Sun, 30 December 2018
Taiwan proper has more than its share of natural splendour. Mountain ranges with many peaks reaching over 3,000 metres — including East Asia’s highest peak, Jade Mountain (Yushan) — and forested foothills occupy more than half of its area. The island also features volcanic mountains, tablelands, coastal plains and basins. The Diaoyutai Islands, which lie northeast of Taiwan, and a number of islands in the South China Sea are also worthy of a visit.
Taiwan is renowned for its fascinating blend of traditional and modern culture. To showcase this, museums have been established across the country, including the National Palace Museum, National Taiwan Museum and National Museum of History.
Traditional architecture abounds, not only in the magnificent temples, but also in the many old structures that have been revitalised for use as community centres, cafés, stores and other public spaces. In fact, many aspects of traditional Chinese arts, crafts and customs are better preserved in Taiwan than anywhere else.
Traditional tenets of Buddhism, Confucianism and Taoism continue to be well represented in everything from temple celebrations and literature to the visual and performing arts. In addition, visitors can learn about the heritage of the country’s Hakka, Holo and indigenous peoples.
From the literary arts and folk festivals to the lively atmosphere of night markets, Taiwan’s traditions are closely intertwined with everyday life, adding to a thriving culture in which the past gives vitality and depth to the present.
For dining, the night markets cannot be beaten but also check out both traditional architecture and local culinary combinations in the small alleyways around Jiu Fen Old Street.
Must-see sights include the Gold Ecological Park and gold mine in Jinguashi as well as the nearby Golden Waterfall, where the waters shimmer due to the metal elements deposited. Trek to a volcano at Yang Ming Shan National Park and take time for a soak in the milky sulphurous waters of the baths. Also, should you journey to Taiwan in April, don’t miss the amazing Fulong Sand Sculpture Festival.
Standing at 510 metres with 101 levels above the ground, Taipei 101, is the tallest building in Taiwan serving as commercial complex and luxury mall. Xinyi District, also known as Taipei Manhattan, is the most iconic shopping zone in the metropolitan area where hotels, cinemas and trendy restaurants abound.
In the middle of the National Theatre and Concert Hall sits an internationally renowned landmark, Chiang Kai Shek Memorial Hall. The changing of the guard ceremony is one of the biggest attractions in Taipei.
Beitou hot spring has been famous since Japanese colonial times. The area is surrounded by natural scenic spots and historic monuments like Beitou Museum, Yinsong Building, Beitou Hot Spring Park,and the Folk Museum. Luxurious hot spring hotels can also be found here.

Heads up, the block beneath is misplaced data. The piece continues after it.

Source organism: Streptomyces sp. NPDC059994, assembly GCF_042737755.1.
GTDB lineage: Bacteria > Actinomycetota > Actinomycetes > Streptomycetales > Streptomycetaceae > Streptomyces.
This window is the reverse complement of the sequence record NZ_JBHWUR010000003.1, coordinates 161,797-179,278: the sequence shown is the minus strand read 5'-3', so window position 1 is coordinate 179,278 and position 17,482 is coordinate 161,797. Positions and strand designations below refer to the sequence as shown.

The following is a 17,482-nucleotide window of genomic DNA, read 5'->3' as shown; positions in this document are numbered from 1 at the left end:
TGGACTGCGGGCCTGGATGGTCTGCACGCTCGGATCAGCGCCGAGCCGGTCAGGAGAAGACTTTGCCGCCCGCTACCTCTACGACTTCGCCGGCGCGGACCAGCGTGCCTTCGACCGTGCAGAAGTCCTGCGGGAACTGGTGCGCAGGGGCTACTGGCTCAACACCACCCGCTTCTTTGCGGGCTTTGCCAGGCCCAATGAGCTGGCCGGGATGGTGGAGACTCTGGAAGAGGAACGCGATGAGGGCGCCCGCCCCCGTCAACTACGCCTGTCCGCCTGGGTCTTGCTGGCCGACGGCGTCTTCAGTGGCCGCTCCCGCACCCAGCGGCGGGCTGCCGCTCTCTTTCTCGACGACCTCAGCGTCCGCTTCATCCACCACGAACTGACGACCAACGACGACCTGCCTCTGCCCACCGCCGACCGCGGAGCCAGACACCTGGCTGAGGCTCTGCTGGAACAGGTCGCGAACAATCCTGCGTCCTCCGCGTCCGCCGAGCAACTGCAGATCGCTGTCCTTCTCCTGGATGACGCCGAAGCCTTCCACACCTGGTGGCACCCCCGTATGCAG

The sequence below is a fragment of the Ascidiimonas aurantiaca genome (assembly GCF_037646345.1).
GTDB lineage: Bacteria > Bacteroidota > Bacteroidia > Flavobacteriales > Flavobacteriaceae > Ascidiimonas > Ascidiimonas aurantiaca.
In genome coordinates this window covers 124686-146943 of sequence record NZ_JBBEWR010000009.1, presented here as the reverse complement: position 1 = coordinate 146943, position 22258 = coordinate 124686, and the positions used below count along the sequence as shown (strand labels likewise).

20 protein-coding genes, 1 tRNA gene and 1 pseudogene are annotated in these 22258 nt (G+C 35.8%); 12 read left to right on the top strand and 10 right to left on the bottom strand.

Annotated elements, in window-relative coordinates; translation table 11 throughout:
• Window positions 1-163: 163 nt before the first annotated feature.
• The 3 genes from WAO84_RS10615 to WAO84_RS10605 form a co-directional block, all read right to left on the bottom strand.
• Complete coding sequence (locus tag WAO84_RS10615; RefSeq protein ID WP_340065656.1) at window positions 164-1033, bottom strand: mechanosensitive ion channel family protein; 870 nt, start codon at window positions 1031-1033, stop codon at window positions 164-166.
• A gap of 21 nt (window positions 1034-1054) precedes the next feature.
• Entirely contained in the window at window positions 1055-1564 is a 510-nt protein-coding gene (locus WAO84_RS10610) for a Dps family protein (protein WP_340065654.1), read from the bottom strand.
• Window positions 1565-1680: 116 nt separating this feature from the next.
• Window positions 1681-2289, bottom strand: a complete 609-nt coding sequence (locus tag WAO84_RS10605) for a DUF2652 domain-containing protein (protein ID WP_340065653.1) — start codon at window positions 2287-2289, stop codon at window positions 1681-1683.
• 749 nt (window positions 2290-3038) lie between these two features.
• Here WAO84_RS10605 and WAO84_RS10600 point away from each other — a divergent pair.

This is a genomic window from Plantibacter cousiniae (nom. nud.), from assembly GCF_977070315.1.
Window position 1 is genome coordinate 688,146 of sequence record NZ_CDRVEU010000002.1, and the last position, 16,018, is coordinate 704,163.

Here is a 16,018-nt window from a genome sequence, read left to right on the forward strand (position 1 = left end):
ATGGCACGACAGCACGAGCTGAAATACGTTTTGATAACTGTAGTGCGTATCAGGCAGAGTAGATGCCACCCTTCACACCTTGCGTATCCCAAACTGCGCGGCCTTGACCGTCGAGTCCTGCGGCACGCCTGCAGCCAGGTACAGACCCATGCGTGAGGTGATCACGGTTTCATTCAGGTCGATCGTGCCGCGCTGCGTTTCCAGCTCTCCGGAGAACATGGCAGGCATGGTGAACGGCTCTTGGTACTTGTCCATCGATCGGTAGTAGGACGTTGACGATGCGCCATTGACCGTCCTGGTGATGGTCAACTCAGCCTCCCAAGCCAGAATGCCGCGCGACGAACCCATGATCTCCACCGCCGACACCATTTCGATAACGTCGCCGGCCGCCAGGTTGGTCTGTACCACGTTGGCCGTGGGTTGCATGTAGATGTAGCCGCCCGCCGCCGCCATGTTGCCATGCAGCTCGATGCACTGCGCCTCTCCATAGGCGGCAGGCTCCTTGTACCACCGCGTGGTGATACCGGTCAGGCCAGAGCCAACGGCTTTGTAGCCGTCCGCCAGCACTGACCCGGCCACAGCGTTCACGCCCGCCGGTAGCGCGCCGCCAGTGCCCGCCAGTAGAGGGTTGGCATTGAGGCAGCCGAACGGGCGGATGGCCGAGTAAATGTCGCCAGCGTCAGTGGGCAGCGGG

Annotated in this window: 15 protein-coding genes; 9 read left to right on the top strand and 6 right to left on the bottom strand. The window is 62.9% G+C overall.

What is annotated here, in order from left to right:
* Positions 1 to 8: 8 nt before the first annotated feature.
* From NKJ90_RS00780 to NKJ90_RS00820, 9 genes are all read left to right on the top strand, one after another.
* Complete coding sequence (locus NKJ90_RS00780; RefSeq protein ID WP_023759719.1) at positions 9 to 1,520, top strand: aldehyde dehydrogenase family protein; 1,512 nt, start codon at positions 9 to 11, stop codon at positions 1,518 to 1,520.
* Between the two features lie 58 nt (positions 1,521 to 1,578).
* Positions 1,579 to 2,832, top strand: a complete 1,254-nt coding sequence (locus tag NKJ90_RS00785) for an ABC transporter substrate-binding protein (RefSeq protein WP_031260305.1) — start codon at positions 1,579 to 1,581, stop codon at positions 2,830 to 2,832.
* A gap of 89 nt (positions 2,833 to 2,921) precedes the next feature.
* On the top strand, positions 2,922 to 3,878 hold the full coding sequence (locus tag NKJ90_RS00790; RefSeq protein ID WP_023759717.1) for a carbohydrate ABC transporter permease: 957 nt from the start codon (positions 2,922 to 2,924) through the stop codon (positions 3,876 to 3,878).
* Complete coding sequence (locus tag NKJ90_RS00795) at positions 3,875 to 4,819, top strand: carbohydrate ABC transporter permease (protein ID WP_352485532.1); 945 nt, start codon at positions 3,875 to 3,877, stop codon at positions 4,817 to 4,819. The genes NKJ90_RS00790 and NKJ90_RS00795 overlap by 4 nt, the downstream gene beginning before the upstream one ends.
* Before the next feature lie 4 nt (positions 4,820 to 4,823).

Throughout the year, tourists can join various festivities centred on flowers, music, fireworks, lanterns, dragon boats, hot springs, hungry-ghost worship, round-island cycling tours, international marathons and more. No matter when you visit Taiwan or in which season, there are always fun events to be enjoyed! Among them, the most sought after is the Taiwanese Sky Lantern Festival running from February 19 to March 3 at various locations.
Taiwan Lantern Festival
The Tourism Bureau has been holding the Taiwan Lantern Festival for years to attract visitors and raise the international profile of the cultural attractions of Taiwan. Traditionally, the festival has been celebrated by carrying hand lanterns. The Taiwan Lantern Festival adds a high-tech touch to this traditional custom and brings the event to the international stage. From the themed lantern displays to folk arts and performances, the festival has become a favourite of both locals and visitors.
Taipei & Kaohsiung Lantern Festivals
Colorful lanterns of all sizes and shapes have always been the main feature of the Lantern Festival, which is celebrated with a grand national festival and major festivals in Taipei and Kaohsiung. The Taipei Lantern Festival is held for several days at the Taipei Expo Park, reaching its peak on the day of the Lantern Festival itself. There are many traditional lanterns, electromechanical lantern displays and large themed lanterns sponsored and designed by different companies. The Kaohsiung Lantern Festival is held along the Love River. During the festival period, both sides of the river as well as Wufu Rd, Heping Rd, Guangzhou St and other thoroughfares have lantern exhibitions. There are also musical performances, helping to throw the whole city into a festive mood.
Pingxi Sky Lantern Festival
The Pingxi Sky Lantern Festival is one of the most colorful activities. Pingxi is a remote hillside town. In the past, those who worked or farmed in the mountains faced the risk of being robbed or killed, and they used lanterns to inform their families they were safe. The lanterns do not function as signals anymore, but are now used as symbols of peace and good fortune.
Yenshui Fireworks Festival
The fireworks display at the God of War Temple in Yanshui, Tainan City, is one of the most popular and anticipated events of the Lantern Festival. The display starts one day before the Lantern Festival, when the deity tours the town in his sedan chair, accompanied by the discharge of firecrackers and bottle rockets. The noise, lights and rituals that follow the God continue well into the following morning.